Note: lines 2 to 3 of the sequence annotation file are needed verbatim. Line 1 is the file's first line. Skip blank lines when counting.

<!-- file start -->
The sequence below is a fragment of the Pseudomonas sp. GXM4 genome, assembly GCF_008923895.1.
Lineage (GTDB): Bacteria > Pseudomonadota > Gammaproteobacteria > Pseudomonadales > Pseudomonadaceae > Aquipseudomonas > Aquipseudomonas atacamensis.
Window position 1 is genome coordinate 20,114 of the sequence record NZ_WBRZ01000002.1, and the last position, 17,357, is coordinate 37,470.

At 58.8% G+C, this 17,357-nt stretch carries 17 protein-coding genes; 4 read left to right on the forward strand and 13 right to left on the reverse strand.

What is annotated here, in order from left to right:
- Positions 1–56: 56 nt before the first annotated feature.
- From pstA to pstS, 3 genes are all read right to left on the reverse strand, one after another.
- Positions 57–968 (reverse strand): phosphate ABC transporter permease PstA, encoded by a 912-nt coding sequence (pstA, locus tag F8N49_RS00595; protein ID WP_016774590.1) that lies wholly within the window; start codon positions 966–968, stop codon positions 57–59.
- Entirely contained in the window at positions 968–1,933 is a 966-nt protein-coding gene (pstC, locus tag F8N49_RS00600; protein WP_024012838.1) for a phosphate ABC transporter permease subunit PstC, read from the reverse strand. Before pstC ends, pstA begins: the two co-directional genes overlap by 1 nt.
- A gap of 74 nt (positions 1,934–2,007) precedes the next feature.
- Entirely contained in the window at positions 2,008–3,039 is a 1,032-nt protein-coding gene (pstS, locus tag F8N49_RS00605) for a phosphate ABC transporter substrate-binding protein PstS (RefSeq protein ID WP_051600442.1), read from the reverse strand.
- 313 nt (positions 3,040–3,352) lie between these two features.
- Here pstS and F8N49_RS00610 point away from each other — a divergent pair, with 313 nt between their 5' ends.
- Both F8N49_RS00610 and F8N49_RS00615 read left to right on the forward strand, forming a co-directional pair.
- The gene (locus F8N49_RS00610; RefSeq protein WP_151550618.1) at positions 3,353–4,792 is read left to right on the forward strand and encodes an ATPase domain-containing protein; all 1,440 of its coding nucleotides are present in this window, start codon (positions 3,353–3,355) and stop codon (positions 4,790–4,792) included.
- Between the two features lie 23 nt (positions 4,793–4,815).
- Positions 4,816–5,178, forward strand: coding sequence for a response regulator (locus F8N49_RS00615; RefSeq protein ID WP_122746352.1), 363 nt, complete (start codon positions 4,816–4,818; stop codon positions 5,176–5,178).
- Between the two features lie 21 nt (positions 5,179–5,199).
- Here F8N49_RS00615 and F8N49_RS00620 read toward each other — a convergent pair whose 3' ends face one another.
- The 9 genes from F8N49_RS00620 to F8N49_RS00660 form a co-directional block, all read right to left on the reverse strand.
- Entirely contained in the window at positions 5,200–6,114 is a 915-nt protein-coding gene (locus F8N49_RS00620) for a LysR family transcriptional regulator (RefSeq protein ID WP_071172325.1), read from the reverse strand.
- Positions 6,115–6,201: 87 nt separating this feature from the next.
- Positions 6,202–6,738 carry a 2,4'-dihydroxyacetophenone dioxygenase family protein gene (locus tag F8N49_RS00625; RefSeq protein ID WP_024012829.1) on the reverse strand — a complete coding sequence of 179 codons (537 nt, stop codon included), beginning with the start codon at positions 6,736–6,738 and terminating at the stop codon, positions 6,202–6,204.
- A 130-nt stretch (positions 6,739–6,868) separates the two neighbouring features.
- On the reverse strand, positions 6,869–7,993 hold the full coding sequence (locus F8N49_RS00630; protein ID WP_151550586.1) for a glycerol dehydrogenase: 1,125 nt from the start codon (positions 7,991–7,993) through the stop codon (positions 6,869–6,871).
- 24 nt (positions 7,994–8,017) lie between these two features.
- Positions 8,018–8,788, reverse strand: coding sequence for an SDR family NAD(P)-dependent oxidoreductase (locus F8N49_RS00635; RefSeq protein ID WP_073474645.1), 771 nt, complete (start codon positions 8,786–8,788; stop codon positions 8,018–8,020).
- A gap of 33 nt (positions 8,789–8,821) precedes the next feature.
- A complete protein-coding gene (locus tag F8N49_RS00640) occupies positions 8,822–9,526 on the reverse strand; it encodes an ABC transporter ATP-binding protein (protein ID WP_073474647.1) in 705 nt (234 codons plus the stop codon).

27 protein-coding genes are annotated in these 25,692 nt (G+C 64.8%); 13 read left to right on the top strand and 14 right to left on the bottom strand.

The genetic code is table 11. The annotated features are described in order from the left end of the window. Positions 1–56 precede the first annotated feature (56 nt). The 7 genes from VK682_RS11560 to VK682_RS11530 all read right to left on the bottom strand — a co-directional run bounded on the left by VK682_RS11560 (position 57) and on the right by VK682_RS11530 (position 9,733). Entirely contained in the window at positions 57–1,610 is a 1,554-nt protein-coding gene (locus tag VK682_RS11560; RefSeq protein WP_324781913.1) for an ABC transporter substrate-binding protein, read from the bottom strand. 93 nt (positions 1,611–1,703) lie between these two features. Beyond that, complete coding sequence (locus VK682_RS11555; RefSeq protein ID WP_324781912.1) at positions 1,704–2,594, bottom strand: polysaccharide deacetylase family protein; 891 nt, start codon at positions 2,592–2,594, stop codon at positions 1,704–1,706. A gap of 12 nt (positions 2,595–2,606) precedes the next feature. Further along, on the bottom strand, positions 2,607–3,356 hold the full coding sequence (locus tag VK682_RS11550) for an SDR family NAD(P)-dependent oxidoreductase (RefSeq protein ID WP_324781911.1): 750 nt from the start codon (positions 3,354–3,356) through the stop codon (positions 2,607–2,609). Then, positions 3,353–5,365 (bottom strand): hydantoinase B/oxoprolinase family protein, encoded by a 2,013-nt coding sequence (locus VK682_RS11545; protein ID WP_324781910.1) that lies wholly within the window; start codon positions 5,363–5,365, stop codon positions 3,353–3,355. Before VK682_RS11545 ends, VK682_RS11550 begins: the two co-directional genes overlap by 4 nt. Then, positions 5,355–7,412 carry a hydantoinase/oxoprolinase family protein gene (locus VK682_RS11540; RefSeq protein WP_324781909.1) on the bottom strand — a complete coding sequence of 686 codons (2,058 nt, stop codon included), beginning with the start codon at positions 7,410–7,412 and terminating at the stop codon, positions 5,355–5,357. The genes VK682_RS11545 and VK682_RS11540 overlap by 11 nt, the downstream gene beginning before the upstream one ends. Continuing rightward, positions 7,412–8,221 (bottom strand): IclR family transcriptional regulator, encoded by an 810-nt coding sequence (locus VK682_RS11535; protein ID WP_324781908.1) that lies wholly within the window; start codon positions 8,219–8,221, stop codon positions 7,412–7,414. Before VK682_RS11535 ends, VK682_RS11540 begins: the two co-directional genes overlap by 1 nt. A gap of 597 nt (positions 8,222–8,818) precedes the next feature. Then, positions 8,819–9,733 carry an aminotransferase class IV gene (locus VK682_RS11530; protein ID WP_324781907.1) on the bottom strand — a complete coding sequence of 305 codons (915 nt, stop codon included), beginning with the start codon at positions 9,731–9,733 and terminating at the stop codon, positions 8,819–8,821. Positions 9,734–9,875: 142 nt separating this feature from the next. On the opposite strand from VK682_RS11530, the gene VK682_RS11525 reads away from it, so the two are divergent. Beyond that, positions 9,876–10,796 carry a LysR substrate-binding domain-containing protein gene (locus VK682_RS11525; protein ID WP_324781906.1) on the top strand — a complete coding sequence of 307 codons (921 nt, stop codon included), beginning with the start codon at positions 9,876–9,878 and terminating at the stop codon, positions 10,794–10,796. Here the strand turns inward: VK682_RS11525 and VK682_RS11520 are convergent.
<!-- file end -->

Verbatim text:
Lineage (GTDB): Bacteria > Pseudomonadota > Gammaproteobacteria > Pseudomonadales > Pseudomonadaceae > Aquipseudomonas > Aquipseudomonas atacamensis.
Window position 1 is genome coordinate 20,114 of the sequence record NZ_WBRZ01000002.1, and the last position, 17,357, is coordinate 37,470.